TODAY IS THE BIRTHDAY OF the most important traveler of the modern era. On March 12, 1922, Jack Kerouac was born in Massachusetts. 35 years later, he’d publish On the Road, which would become a contender for the “Great American Novel” title, and which helped launch the modern travel movement.

Kerouac lived a strange life. He was born to a French-Canadian family, and went to school on a football scholarship. He dropped out when he was done playing, enlisted, and lasted in the Navy for just over a week before being honorably discharged for having a “schizoid personality.” When he got out, he helped a friend dispose of the body of a man the friend had killed, and then turned himself in. When his bail was paid, he moved to New York and puttered around with the people who would come to be known as the Beats. He was married for a short period of time, got divorced, and then he started traveling around the country with his manic friend, Neal Cassady.

Those travels would turn into On the Road, which Kerouac wrote in three weeks on a giant scroll that he’d taped together so he wouldn’t have to reload his typewriter. He was fueled by cigarettes, coffee, and benzedrine. On the Road made him famous, and he wrote for the rest of his life, which was short. Kerouac had problems with depression and alcoholism, and would finally drink himself to death in 1969, at the age of 47.

The Mad Ones

I first read Kerouac when I was 19 when I was starting to travel the world. I’d become obsessed with Hunter Thompson’s Fear and Loathing in Las Vegas, and everyone I knew insisted that I read Kerouac. In the first few pages of On the Road, he talks about his obsession with people he calls, “The Mad Ones.”

They danced down the streets like dingledodies, and I shambled after as I’ve been doing all my life after people who interest me, because the only people for me are the mad ones, the ones who are mad to live, mad to talk, mad to be saved, desirous of everything at the same time, the ones who never yawn or say a commonplace thing, but burn, burn, burn like fabulous yellow roman candles exploding like spiders across the stars and in the middle you see the blue centerlight pop and everybody goes “Awww!”

I liked this, and I really wanted to like the rest of the book. But the rest of the book hit a little too close to home. As soon as I was old enough, I had started traveling, and I traveled without regard to developing other areas of my life. In college, I didn’t take the time to develop meaningful friendships on my home campus because I wanted to spend my weekends road tripping. I didn’t get into relationships, and I neglected smart career moves in the name of going abroad.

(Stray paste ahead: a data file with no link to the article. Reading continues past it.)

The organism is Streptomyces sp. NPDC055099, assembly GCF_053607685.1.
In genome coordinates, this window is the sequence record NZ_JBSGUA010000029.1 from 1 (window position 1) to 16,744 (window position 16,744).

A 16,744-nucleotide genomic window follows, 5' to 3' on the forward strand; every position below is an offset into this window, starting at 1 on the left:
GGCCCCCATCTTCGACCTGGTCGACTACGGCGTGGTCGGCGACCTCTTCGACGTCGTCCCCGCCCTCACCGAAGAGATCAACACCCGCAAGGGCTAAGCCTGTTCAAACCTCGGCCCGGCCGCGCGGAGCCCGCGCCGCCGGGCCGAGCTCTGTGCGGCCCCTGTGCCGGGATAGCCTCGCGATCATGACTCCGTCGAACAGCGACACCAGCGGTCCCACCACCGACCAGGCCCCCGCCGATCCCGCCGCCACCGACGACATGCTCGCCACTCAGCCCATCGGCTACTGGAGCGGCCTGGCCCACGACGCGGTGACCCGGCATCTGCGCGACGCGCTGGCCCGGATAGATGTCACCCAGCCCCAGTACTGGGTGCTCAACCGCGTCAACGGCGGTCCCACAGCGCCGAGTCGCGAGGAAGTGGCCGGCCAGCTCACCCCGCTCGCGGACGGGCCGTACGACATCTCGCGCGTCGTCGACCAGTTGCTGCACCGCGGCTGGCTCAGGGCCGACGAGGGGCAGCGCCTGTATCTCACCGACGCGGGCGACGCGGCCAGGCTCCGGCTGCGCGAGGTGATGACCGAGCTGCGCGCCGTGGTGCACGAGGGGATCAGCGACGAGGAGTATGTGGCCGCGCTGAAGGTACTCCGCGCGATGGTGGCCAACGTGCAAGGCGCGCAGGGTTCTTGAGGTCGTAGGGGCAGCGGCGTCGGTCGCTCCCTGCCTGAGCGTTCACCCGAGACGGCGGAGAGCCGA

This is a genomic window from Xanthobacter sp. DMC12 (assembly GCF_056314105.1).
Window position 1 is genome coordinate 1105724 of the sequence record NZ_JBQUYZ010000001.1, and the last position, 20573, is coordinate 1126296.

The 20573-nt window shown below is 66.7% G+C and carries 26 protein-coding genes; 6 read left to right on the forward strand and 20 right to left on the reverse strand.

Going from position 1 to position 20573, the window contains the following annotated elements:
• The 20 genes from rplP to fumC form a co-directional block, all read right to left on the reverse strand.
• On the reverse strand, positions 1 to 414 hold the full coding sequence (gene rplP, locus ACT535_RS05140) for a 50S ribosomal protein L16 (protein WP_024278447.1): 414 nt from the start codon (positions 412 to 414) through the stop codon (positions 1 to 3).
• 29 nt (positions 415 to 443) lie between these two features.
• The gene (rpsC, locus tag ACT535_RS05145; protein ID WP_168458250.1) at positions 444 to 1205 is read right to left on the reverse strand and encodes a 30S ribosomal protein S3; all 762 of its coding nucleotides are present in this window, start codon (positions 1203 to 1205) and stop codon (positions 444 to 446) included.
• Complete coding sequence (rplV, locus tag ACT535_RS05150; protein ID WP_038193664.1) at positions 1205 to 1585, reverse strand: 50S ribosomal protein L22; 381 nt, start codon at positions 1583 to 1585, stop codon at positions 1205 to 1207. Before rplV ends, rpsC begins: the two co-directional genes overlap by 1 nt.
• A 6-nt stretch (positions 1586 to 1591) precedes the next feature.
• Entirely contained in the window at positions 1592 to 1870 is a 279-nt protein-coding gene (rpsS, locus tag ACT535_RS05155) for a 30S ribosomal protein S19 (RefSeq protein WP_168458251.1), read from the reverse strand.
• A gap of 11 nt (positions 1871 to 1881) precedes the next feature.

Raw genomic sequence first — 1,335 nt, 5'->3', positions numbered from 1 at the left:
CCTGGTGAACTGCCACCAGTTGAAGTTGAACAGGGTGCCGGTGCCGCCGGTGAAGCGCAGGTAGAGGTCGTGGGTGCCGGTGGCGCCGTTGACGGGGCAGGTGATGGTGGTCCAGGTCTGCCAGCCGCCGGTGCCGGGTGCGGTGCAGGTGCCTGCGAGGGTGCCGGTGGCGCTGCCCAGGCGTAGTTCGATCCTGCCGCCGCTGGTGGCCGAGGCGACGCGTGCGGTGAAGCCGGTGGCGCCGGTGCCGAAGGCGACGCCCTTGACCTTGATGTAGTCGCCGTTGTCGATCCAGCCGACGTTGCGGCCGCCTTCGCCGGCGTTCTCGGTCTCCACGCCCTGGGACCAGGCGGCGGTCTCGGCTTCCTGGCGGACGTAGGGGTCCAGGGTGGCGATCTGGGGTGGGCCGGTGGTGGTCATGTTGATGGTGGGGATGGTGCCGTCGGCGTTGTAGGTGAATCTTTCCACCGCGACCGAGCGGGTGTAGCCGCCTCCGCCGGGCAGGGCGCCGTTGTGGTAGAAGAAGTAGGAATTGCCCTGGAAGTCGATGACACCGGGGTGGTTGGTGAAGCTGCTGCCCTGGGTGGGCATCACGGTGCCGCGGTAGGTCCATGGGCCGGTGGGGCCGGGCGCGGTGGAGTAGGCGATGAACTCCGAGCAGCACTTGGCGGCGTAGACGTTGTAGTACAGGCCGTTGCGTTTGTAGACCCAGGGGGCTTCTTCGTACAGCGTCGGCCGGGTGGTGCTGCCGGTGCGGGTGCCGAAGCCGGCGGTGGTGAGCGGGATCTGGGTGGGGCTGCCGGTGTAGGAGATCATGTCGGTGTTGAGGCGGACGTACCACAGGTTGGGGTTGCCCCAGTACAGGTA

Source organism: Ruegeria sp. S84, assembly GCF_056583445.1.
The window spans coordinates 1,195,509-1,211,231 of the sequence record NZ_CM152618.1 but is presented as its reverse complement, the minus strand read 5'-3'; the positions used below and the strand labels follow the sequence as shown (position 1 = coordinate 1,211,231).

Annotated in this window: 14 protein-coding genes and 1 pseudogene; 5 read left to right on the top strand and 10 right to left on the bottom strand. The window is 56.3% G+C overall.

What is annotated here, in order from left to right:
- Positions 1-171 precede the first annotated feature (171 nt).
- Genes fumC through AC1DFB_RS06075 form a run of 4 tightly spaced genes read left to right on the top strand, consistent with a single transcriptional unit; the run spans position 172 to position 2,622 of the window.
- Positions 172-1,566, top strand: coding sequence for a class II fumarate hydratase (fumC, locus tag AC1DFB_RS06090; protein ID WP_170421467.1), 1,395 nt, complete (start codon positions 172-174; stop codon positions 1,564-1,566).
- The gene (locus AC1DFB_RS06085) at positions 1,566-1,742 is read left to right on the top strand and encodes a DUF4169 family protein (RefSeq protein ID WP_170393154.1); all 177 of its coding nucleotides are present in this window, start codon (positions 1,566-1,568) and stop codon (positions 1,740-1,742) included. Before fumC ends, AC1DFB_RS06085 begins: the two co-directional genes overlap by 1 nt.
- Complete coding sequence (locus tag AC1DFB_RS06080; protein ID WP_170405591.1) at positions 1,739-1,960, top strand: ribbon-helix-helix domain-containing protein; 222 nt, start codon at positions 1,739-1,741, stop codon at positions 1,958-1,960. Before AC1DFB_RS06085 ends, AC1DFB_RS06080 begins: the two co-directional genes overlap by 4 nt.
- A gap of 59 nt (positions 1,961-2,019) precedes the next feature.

The characters of On the Road were all like me in this sense — restless wanderers who wanted to soak up as much of the world as they could — but they had a dark side which, even at 19, I couldn’t ignore. They’d have torrid love affairs and then leave the wives alone and pregnant. They’d get drunk and do drugs and steal cars, seemingly with no regard for the consequences.

While I read this, I began to wonder if my wanderlust was, in fact, a selfish impulse. Talking about a carefree friend who lived like Kerouac would’ve lived, my buddy remarked, “That’s the thing about ‘carefree’ people. They think that things just always work out. But they think this because there are a hundred people around them picking up the pieces, and they’re just too self-centered to notice.” I didn’t want to be that guy. I didn’t want to be a burden on anyone. But I didn’t want to stop traveling. So I stopped thinking about it, and I stopped reading Kerouac.

Coming back to Kerouac

In my mid-twenties, I settled down. I started working for Matador, I got married, and I quit my nomadic lifestyle. While working at Matador, I began to edit for kids who saw themselves as “Mad Ones,” and who strove to write like him (Pro tip: If you ever want to grow to hate an author, work with amateur writers who want to write like him). Kerouac was a brilliant writer, and his “stream of consciousness” style had a calculated rhythm, but the young writers I was working with still hadn’t perfected their craft. So I found myself hating him and everyone who tried to sound like him.

Around this time my uncle, a man I’d intensely loved as a kid, drank himself to death. My uncle had been what Kerouac would call a “Mad One.” He’d always adopted a “live fast, die young” philosophy, so we were surprised he made it into his fifties at all. But the glamor of living fast had disappeared as his body failed him in his middle age. My uncle had lived a life that I admired as a teen, but it was hard to find any romantic appeal in his death.

I’m 30 now, and I look back at my 20s and I wonder: Was there anyone who influenced my 20s more than Jack Kerouac? I loved other authors more, but his energetic, kinetic, take-it-all-in approach to life was something I strove for throughout the first half of my third decade. The fallout of that lifestyle — depression and disillusionment — defined the second half.

It’s hard to say that Matador would even exist without the Kerouac spirit. So many people who think of themselves as “nomads” or “vagabonds” picked up that spirit from Kerouac (or possibly from a misreading of Into the Wild, whose doomed protagonist was a huge On the Road fan). And that spirit of exploration, of wonder, and of excitement at the world is no doubt a good thing. But if we want lives that burn, burn, burn like fabulous yellow roman candles, we should ask ourselves what comes after the blue centerlight pops and everybody goes “Awww!”

The outline of the explosion burns itself momentarily into the back of the retina, and then it fades away into darkness.

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